Stunning, strong, and stable, Teak is definitely one of a kind. Long a favorite for high-end yachts, this remarkable species has also become available for home builders. Old growth Teak does have a down side, though: its unusually limited growth range of Burma combines with political fluctuations to make it difficult to source. J. Gibson McIlvain remains the largest Teak importer in the U.S. and currently possesses a significant inventory of this highly prized species.
If you asked those who love Teak what they appreciate most about it, the top answer would probably be its appearance; its golden brown color combines with its amazingly straight grain for an incredibly striking visual effect. However, many customers may not realize that when Teak is first milled, it barely resembles its time-mellowed counterpart. Freshly milled Teak often displays a streaky, colorful appearance which many wouldn’t even associate with quality lumber of any species! Over time and with exposure to the sun, though, Teak will mellow and become the beautiful species we all know it to be. With straight grain, this species is able to allow matching over wide surface areas, extending the beauty beyond its natural limitations.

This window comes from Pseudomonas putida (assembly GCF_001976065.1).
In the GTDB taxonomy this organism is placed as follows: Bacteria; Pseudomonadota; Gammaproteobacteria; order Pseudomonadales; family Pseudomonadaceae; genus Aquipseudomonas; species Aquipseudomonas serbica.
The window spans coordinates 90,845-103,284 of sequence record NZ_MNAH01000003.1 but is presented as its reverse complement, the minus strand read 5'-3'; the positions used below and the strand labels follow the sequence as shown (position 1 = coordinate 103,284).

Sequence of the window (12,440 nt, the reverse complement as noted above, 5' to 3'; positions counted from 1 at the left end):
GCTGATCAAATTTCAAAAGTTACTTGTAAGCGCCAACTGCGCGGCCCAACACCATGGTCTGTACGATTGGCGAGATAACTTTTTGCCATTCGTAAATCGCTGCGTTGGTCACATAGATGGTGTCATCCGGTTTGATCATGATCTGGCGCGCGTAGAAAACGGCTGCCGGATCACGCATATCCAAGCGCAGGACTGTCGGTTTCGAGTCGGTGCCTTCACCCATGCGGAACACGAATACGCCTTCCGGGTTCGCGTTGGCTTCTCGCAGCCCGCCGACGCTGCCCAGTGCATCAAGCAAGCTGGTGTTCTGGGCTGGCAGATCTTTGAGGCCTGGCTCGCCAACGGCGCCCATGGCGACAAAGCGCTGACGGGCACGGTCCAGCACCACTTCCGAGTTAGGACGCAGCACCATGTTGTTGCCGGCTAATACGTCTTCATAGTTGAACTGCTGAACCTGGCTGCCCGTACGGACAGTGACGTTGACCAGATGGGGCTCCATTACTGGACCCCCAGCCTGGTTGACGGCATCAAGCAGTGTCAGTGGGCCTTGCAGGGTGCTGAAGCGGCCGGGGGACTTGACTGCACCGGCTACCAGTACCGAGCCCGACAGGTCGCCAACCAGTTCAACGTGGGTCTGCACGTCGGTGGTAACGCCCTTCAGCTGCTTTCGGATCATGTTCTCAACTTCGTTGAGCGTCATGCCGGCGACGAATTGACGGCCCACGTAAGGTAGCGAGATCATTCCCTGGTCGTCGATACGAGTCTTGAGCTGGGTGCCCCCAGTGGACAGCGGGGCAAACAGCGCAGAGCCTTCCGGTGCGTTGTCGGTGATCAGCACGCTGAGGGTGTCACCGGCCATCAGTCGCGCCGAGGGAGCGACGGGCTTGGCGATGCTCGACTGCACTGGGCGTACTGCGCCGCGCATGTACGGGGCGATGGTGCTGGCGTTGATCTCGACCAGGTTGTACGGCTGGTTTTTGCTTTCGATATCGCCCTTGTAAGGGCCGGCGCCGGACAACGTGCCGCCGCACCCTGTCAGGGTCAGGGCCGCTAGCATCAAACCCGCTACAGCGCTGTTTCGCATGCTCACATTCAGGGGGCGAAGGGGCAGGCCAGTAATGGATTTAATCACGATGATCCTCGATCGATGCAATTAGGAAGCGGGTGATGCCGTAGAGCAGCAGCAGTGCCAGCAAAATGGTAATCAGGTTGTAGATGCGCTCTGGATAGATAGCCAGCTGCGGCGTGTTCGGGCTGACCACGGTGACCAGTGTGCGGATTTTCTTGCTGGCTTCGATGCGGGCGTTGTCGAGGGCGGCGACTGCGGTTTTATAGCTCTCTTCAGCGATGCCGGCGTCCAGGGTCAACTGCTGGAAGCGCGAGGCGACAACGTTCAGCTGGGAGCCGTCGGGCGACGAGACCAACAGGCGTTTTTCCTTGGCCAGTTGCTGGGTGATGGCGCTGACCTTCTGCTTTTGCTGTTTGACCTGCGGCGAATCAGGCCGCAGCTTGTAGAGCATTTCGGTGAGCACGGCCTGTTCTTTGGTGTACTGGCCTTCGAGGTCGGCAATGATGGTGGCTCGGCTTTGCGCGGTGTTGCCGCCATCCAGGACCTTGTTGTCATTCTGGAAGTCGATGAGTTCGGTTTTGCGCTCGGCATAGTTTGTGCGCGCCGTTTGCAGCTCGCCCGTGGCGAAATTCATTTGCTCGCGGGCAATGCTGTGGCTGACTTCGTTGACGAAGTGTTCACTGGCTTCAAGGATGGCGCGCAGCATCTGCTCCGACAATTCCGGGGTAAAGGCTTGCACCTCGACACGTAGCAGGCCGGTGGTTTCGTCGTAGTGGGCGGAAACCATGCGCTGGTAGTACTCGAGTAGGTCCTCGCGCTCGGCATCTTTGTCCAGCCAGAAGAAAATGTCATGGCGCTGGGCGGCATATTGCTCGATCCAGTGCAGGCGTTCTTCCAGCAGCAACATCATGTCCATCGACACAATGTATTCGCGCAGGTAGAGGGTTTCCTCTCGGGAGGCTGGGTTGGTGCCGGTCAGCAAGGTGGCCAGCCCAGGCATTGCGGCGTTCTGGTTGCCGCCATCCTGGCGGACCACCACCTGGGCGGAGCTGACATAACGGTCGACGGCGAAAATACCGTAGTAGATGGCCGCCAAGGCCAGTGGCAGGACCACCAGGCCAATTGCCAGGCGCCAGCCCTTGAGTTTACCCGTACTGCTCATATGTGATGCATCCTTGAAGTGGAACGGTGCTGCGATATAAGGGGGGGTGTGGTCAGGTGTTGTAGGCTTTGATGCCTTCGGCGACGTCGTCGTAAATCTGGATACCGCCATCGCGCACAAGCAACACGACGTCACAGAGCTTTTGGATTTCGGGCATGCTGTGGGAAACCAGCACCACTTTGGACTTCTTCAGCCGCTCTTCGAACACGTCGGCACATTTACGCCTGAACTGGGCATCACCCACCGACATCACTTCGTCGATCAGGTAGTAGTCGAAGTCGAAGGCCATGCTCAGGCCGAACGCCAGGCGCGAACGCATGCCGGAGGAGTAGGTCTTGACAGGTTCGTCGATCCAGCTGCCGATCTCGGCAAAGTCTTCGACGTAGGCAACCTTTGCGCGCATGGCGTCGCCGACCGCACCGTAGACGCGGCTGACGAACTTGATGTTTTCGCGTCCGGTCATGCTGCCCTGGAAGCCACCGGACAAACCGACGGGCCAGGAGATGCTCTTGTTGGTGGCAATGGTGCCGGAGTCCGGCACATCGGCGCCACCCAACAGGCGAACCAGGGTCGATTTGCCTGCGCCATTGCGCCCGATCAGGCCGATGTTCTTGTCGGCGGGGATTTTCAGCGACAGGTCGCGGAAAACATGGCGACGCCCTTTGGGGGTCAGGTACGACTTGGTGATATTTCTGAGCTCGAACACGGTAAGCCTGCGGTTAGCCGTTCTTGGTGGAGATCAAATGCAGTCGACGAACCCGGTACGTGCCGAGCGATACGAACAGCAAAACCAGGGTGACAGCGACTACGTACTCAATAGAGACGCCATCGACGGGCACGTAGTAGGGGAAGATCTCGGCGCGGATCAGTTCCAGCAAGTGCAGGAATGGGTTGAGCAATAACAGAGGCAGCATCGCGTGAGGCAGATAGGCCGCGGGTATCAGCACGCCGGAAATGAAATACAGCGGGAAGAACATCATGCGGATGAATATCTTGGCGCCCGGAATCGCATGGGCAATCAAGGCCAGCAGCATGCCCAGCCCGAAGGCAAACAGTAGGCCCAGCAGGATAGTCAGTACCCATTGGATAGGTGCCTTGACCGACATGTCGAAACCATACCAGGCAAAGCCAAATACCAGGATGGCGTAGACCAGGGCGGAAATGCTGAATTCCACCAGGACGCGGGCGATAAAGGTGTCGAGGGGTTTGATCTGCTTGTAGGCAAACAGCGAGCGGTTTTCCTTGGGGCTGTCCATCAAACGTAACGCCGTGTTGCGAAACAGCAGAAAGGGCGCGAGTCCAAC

Teak is far more than just a pretty face; its strength and stability make it a durable option for all kinds of construction. Thanks in part to the silica content of the sandy soil in which it grows, old growth Teak possesses a remarkable water resistance. The Teak tree’s natural oils also contribute to its weather resistance, while repelling insects as well. This wood’s stability allows it to retain its shape long after being milled and to perform well in projects with close clearances.
Of course, the water-resistant nature of Teak makes it perfect for marine applications. Inland applications are made possible with FEQ Teak that just isn’t quite perfect enough to make it at sea; yet these boards are ideal for use in decking or for siding, trim, or windows.
As you consider using Teak for an upcoming project, you do need to consider whether it will need to be re-dried. It typically arrives on our shores in the U.S. kiln-dried to a moisture content between 12 and 15%. For interior applications or projects requiring tight clearances, you will need to have your Teak re-dried to between 6 and 8% moisture content.
Due to the volatility of US-Burma relations, we cannot predict when we will be able to receive our next shipment of Teak. For those desiring FEQ Teak, we highly recommend placing your order as soon as possible, while we retain plenty of Teak in our present inventory.
J. Gibson McIlvain currently has plenty of Teak in stock, including up to 24-inch thicknesses and extra-long boards up to 20 feet in length.